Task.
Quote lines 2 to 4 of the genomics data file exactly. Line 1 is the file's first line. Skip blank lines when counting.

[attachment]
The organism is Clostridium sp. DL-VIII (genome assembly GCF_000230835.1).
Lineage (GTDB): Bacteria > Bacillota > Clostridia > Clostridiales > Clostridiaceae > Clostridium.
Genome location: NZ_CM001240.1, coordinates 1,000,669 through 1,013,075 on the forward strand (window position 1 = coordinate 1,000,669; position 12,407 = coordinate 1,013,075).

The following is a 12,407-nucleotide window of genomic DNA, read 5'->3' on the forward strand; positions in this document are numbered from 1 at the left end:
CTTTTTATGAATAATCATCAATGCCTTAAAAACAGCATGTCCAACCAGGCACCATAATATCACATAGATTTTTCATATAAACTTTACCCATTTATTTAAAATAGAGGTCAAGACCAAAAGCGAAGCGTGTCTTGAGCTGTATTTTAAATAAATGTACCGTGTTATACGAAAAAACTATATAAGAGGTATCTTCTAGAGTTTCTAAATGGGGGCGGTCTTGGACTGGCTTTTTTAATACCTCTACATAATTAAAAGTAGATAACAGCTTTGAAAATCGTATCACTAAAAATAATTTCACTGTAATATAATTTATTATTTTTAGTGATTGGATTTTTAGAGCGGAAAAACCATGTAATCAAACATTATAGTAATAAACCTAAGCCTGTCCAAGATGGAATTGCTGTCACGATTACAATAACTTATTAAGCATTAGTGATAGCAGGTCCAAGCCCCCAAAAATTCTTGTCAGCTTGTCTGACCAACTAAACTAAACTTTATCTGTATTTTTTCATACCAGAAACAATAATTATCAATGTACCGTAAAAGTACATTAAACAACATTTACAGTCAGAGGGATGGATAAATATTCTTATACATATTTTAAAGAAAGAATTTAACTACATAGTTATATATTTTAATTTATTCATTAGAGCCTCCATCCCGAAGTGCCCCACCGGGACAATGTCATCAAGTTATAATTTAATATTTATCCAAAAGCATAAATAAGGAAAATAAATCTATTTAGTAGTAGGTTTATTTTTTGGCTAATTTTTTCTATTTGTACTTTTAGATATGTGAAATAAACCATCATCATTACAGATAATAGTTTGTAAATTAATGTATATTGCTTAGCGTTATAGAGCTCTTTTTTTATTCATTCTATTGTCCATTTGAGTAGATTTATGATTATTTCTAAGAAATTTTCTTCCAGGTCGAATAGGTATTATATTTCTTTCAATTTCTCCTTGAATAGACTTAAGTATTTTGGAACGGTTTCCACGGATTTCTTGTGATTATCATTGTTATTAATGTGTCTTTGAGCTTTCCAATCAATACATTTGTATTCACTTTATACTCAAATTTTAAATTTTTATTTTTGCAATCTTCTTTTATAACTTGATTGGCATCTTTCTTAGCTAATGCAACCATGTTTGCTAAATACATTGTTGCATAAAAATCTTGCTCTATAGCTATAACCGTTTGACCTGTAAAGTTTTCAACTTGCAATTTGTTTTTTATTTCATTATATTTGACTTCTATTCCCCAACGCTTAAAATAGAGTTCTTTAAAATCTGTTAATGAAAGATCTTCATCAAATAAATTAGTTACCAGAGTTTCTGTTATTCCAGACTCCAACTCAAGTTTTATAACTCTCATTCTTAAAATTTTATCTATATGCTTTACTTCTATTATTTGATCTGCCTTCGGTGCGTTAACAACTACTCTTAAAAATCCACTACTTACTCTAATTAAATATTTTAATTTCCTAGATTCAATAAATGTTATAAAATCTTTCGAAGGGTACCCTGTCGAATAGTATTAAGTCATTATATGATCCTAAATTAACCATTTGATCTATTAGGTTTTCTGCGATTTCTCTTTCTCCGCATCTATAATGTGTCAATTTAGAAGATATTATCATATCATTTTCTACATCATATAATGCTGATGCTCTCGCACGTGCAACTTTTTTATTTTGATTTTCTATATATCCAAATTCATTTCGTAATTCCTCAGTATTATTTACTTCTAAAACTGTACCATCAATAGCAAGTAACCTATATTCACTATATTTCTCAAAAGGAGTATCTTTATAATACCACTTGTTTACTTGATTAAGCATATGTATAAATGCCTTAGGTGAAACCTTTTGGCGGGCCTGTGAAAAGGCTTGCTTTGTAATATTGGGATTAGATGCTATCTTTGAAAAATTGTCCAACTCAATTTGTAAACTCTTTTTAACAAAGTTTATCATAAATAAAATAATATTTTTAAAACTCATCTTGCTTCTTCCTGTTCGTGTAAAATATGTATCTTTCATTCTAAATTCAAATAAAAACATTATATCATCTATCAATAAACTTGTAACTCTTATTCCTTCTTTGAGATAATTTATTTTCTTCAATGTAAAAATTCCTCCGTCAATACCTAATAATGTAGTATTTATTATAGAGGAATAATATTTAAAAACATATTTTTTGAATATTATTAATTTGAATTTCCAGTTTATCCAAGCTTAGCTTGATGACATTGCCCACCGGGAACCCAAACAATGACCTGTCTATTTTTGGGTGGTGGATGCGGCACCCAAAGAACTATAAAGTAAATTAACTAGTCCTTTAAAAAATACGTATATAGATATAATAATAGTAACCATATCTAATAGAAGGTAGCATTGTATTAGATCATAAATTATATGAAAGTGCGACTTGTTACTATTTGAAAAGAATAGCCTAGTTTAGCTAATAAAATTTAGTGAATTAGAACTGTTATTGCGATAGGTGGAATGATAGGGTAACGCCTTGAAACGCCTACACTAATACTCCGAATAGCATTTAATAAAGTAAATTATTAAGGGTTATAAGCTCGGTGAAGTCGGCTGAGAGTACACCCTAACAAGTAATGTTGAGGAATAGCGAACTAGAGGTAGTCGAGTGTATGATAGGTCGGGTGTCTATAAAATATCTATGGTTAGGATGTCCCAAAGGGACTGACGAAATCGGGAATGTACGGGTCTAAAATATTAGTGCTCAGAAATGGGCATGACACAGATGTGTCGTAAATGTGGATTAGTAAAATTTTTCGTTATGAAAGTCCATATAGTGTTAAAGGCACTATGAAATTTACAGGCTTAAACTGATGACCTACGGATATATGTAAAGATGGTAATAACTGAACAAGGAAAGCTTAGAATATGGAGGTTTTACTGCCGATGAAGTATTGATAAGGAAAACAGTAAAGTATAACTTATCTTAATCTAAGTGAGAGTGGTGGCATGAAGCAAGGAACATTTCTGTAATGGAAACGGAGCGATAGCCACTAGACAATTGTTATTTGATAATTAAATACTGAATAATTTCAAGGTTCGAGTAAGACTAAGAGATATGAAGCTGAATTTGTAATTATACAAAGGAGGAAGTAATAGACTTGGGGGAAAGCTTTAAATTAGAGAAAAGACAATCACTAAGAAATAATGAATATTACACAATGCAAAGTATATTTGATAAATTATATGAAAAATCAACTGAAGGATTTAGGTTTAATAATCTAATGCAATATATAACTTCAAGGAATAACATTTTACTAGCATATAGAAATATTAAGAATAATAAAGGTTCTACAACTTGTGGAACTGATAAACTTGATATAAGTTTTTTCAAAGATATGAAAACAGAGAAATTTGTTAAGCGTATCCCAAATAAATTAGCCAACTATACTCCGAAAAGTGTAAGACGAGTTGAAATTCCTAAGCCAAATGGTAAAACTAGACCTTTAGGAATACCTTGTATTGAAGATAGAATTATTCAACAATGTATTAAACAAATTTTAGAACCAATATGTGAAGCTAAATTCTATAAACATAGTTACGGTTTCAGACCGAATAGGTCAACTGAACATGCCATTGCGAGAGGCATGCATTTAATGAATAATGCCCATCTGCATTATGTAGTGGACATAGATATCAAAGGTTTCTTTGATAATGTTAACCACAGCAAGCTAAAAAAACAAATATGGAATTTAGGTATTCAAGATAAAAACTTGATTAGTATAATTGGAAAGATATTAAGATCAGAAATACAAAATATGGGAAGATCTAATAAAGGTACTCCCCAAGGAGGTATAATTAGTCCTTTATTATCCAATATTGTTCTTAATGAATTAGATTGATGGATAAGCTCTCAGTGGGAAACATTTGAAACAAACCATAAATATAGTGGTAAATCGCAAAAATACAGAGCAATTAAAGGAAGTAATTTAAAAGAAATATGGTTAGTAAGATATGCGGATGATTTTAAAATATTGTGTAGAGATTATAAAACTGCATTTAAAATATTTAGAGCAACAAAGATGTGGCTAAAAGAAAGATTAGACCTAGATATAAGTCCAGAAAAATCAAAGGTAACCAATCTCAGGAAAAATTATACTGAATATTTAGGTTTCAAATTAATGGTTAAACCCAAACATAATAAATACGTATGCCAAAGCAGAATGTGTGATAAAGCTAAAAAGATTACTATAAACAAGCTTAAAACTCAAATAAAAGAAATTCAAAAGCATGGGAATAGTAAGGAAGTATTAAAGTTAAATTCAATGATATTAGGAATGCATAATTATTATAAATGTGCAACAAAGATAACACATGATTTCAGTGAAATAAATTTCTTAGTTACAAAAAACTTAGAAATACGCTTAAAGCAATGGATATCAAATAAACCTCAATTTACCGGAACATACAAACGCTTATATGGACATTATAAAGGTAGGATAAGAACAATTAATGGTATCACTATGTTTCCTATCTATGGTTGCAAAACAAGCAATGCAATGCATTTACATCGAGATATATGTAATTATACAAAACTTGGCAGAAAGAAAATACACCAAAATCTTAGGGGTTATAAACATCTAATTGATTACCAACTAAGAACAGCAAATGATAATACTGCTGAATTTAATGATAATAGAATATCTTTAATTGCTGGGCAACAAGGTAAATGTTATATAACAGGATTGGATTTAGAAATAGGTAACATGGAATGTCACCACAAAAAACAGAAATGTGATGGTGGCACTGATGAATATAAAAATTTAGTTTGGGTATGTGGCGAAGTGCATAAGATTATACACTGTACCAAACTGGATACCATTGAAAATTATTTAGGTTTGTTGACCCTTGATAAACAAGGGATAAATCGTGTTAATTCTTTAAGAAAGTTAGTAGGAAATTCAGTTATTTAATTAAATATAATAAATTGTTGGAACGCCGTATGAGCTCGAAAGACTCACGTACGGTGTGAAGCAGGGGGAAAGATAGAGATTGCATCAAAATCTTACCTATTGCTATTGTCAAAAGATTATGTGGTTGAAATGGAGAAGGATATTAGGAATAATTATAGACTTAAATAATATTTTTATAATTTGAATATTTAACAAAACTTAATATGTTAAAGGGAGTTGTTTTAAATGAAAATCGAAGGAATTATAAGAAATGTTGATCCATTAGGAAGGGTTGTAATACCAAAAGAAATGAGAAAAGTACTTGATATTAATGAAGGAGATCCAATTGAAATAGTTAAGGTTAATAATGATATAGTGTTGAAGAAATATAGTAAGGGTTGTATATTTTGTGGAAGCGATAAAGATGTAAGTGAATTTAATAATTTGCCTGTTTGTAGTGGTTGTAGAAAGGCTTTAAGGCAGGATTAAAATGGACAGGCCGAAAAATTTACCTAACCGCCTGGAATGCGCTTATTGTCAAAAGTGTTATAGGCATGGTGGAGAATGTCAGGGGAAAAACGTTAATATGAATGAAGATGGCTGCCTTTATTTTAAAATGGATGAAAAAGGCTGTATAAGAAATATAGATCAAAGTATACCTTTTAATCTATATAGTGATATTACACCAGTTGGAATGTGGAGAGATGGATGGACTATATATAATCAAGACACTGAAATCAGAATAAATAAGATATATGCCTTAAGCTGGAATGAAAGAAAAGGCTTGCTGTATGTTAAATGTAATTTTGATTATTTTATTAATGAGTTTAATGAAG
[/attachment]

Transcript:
Lineage (GTDB): Bacteria > Bacillota > Clostridia > Clostridiales > Clostridiaceae > Clostridium.
Genome location: NZ_CM001240.1, coordinates 1,000,669 through 1,013,075 on the forward strand (window position 1 = coordinate 1,000,669; position 12,407 = coordinate 1,013,075).

The following is a 12,407-nucleotide window of genomic DNA, read 5'->3' on the forward strand; positions in this document are numbered from 1 at the left end: